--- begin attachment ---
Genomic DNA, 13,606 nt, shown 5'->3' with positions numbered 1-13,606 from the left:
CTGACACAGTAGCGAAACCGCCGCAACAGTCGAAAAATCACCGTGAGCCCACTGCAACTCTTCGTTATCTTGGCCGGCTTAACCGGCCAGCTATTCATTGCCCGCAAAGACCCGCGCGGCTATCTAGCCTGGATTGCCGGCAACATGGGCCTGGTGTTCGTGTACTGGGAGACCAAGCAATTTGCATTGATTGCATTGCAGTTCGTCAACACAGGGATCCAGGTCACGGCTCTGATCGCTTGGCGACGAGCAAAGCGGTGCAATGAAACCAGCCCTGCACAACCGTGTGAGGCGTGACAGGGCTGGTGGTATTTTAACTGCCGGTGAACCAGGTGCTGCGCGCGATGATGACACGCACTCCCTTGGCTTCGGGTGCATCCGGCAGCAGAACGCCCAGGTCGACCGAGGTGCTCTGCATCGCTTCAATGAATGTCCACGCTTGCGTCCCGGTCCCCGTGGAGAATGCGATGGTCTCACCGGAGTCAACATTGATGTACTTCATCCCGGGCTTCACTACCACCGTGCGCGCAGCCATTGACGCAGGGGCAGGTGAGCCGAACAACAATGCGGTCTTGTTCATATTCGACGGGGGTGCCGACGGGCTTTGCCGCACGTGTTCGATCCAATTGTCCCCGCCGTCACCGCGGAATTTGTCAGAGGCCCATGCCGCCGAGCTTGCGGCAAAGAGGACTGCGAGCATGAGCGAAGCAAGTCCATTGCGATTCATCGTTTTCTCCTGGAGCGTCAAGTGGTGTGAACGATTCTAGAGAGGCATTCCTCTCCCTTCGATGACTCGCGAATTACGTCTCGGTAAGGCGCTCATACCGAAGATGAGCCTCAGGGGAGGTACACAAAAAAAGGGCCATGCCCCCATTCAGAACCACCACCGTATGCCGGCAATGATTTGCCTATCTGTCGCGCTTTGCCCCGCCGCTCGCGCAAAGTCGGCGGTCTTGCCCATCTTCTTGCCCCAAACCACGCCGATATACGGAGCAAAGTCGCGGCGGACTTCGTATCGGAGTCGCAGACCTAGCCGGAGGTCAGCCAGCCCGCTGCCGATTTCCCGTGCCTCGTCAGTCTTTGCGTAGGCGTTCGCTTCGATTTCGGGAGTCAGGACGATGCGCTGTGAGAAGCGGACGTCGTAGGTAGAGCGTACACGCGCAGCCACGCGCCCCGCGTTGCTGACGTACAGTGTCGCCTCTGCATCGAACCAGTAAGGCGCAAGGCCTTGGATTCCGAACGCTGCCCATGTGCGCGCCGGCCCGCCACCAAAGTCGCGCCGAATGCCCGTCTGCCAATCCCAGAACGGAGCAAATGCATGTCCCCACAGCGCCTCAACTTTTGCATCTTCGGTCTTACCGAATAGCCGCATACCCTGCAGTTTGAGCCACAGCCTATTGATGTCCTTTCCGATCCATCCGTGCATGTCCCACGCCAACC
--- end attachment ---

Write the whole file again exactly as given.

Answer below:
Genomic DNA, 13,606 nt, shown 5'->3' with positions numbered 1-13,606 from the left:
CTGACACAGTAGCGAAACCGCCGCAACAGTCGAAAAATCACCGTGAGCCCACTGCAACTCTTCGTTATCTTGGCCGGCTTAACCGGCCAGCTATTCATTGCCCGCAAAGACCCGCGCGGCTATCTAGCCTGGATTGCCGGCAACATGGGCCTGGTGTTCGTGTACTGGGAGACCAAGCAATTTGCATTGATTGCATTGCAGTTCGTCAACACAGGGATCCAGGTCACGGCTCTGATCGCTTGGCGACGAGCAAAGCGGTGCAATGAAACCAGCCCTGCACAACCGTGTGAGGCGTGACAGGGCTGGTGGTATTTTAACTGCCGGTGAACCAGGTGCTGCGCGCGATGATGACACGCACTCCCTTGGCTTCGGGTGCATCCGGCAGCAGAACGCCCAGGTCGACCGAGGTGCTCTGCATCGCTTCAATGAATGTCCACGCTTGCGTCCCGGTCCCCGTGGAGAATGCGATGGTCTCACCGGAGTCAACATTGATGTACTTCATCCCGGGCTTCACTACCACCGTGCGCGCAGCCATTGACGCAGGGGCAGGTGAGCCGAACAACAATGCGGTCTTGTTCATATTCGACGGGGGTGCCGACGGGCTTTGCCGCACGTGTTCGATCCAATTGTCCCCGCCGTCACCGCGGAATTTGTCAGAGGCCCATGCCGCCGAGCTTGCGGCAAAGAGGACTGCGAGCATGAGCGAAGCAAGTCCATTGCGATTCATCGTTTTCTCCTGGAGCGTCAAGTGGTGTGAACGATTCTAGAGAGGCATTCCTCTCCCTTCGATGACTCGCGAATTACGTCTCGGTAAGGCGCTCATACCGAAGATGAGCCTCAGGGGAGGTACACAAAAAAAGGGCCATGCCCCCATTCAGAACCACCACCGTATGCCGGCAATGATTTGCCTATCTGTCGCGCTTTGCCCCGCCGCTCGCGCAAAGTCGGCGGTCTTGCCCATCTTCTTGCCCCAAACCACGCCGATATACGGAGCAAAGTCGCGGCGGACTTCGTATCGGAGTCGCAGACCTAGCCGGAGGTCAGCCAGCCCGCTGCCGATTTCCCGTGCCTCGTCAGTCTTTGCGTAGGCGTTCGCTTCGATTTCGGGAGTCAGGACGATGCGCTGTGAGAAGCGGACGTCGTAGGTAGAGCGTACACGCGCAGCCACGCGCCCCGCGTTGCTGACGTACAGTGTCGCCTCTGCATCGAACCAGTAAGGCGCAAGGCCTTGGATTCCGAACGCTGCCCATGTGCGCGCCGGCCCGCCACCAAAGTCGCGCCGAATGCCCGTCTGCCAATCCCAGAACGGAGCAAATGCATGTCCCCACAGCGCCTCAACTTTTGCATCTTCGGTCTTACCGAATAGCCGCATACCCTGCAGTTTGAGCCACAGCCTATTGATGTCCTTTCCGATCCATCCGTGCATGTCCCACGCCAACC